Purvai is anaction research project, engaging researchers, volunteers and local people with the rich historical connections between Scotland’s Hebrides and India.

The axis and inspiration for the project is Colonel Colin Mackenzie, who was the first Surveyor General of India and collector extraordinaire. Mackenzie was born in Stornoway in 1754, a stone’s throw away from where An Lanntair stands today. Arriving in India at the age of 29 as an officer in the Madras Engineers, Mackenzie was captivated by the cultures of India, he spent the rest of his life travelling exploring, surveying and documenting the ancient Cultures, arts, architecture, mythology and natural history of India.

The ‘Purvai’ project – meaning warm wind from the East – aims to connect the people of the Hebrides with the fascinating Mackenzie Collection; unlocking its potential as ‘the largest and oldest extant archive to be gathered by a single European… recognised as one of the most important archival sources in existence about the late pre-colonial periods of Indian History’.

The project will involve working collaboratively with the research community, volunteers and the local people of Stornoway and the Hebrides to undertake in depth research into the Colin Mackenzie Collection.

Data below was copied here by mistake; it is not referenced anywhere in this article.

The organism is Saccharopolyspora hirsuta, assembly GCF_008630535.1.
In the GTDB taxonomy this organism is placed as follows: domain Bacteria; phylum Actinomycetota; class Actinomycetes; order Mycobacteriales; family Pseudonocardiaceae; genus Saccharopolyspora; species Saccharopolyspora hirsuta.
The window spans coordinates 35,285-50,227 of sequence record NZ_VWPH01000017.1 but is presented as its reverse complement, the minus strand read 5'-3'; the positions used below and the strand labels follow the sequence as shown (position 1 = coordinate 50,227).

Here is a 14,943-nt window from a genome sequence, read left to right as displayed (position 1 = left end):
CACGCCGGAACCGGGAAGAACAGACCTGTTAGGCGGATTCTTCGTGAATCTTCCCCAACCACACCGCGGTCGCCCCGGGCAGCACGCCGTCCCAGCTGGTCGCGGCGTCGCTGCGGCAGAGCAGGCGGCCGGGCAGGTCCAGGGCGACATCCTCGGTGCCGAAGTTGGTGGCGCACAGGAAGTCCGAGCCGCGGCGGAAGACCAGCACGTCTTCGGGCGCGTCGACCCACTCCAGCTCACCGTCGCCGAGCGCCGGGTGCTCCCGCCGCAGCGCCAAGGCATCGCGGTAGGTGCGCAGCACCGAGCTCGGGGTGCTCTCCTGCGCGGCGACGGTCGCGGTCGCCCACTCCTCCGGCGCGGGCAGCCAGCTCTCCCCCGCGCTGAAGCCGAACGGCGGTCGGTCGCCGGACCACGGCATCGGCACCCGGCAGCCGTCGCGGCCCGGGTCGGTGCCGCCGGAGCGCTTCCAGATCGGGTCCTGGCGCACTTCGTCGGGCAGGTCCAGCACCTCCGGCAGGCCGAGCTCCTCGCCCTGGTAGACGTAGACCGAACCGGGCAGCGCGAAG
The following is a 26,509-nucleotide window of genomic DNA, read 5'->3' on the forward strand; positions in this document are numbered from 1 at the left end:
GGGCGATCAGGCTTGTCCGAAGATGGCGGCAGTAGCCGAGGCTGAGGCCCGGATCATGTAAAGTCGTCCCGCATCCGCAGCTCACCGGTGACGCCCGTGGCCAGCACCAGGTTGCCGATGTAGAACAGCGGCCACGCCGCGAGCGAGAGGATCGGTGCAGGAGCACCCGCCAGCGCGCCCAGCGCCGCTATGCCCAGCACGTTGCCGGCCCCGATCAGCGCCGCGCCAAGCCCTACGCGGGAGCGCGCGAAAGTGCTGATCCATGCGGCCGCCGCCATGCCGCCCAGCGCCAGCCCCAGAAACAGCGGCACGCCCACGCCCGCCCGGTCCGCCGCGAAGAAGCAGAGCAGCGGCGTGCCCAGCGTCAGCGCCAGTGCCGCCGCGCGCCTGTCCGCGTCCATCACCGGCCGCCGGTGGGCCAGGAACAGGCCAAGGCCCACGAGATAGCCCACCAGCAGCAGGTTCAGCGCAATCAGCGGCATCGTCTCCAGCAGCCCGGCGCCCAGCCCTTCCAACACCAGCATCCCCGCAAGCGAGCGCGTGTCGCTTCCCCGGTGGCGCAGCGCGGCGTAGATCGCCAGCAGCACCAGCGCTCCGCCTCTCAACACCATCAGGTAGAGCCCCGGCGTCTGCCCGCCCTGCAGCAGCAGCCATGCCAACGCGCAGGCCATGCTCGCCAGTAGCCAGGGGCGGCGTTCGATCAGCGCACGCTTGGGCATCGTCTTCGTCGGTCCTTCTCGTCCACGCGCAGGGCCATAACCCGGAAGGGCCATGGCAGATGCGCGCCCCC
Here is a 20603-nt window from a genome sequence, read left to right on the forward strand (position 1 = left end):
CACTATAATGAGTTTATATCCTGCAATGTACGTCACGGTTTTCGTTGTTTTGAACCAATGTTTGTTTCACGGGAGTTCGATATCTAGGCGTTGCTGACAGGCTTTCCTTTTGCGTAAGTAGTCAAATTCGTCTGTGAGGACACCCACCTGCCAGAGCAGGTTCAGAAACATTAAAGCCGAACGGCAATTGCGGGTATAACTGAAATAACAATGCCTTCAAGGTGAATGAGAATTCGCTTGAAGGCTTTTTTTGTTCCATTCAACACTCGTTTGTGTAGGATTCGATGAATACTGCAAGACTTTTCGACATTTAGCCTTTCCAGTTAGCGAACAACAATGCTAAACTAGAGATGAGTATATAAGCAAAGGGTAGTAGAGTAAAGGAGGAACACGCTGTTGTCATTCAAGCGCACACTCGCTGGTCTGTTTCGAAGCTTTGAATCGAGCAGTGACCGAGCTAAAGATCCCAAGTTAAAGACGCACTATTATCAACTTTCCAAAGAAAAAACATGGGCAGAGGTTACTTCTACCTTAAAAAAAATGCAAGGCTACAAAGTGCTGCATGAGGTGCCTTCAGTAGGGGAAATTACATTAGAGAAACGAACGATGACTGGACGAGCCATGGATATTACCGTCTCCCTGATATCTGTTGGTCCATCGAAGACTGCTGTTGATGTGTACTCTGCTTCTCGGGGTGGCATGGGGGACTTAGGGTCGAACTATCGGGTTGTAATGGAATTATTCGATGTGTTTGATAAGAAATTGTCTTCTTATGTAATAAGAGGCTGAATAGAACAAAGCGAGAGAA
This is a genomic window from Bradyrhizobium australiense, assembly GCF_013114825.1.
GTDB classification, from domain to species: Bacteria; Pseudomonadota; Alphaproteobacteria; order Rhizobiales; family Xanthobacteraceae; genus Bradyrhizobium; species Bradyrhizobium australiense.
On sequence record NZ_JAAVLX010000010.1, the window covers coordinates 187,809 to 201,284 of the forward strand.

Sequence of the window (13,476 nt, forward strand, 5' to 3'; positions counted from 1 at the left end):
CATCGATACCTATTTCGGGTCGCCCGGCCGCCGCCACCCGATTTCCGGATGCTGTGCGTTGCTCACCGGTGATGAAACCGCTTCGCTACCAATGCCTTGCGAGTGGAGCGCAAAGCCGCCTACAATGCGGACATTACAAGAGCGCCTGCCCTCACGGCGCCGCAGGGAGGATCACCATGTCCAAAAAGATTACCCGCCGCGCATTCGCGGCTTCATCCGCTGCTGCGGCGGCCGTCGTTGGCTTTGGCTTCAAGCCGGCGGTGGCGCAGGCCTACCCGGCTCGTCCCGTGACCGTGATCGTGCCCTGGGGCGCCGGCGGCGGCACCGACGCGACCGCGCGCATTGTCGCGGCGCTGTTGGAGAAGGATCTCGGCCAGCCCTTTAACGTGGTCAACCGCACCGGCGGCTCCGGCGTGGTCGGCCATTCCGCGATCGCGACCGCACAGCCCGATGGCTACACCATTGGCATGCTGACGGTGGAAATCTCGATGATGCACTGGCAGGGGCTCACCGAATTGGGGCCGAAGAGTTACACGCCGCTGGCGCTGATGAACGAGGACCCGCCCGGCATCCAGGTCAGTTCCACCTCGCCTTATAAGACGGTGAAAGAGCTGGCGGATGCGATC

Purvai also aims to give artistic opportunities, providing the platform for ambitious creative projects that articulate and are heir to Mackenzie’s intrepid curiosity; splicing cultures, innovative, active, relevant, alive and present.

An Lanntair was enabled in 2014 by Creative Scotland’s International Research Fund to map an ambitious cultural journey across the subcontinent for Hebridean Artists.

Selected artists were Sculptor Steve Dilworth and musician/composer Iain Morrison and the first artistic output of Purvai was an innovative, experimental musical and audio-visual collaboration. B.L.O.T. The Delhi based Club Duo were An Lanntair’s first guest artists to travel from India to the Hebrides. BLOT! and Iain Morrison spent a week working collaboratively on the re–imagining and re-presenting the compelling, ancient sound of Scottish Ceòl Mòr. What emerged was an extraordinary mix of electronica, dance beats and kaleidoscopic imagery.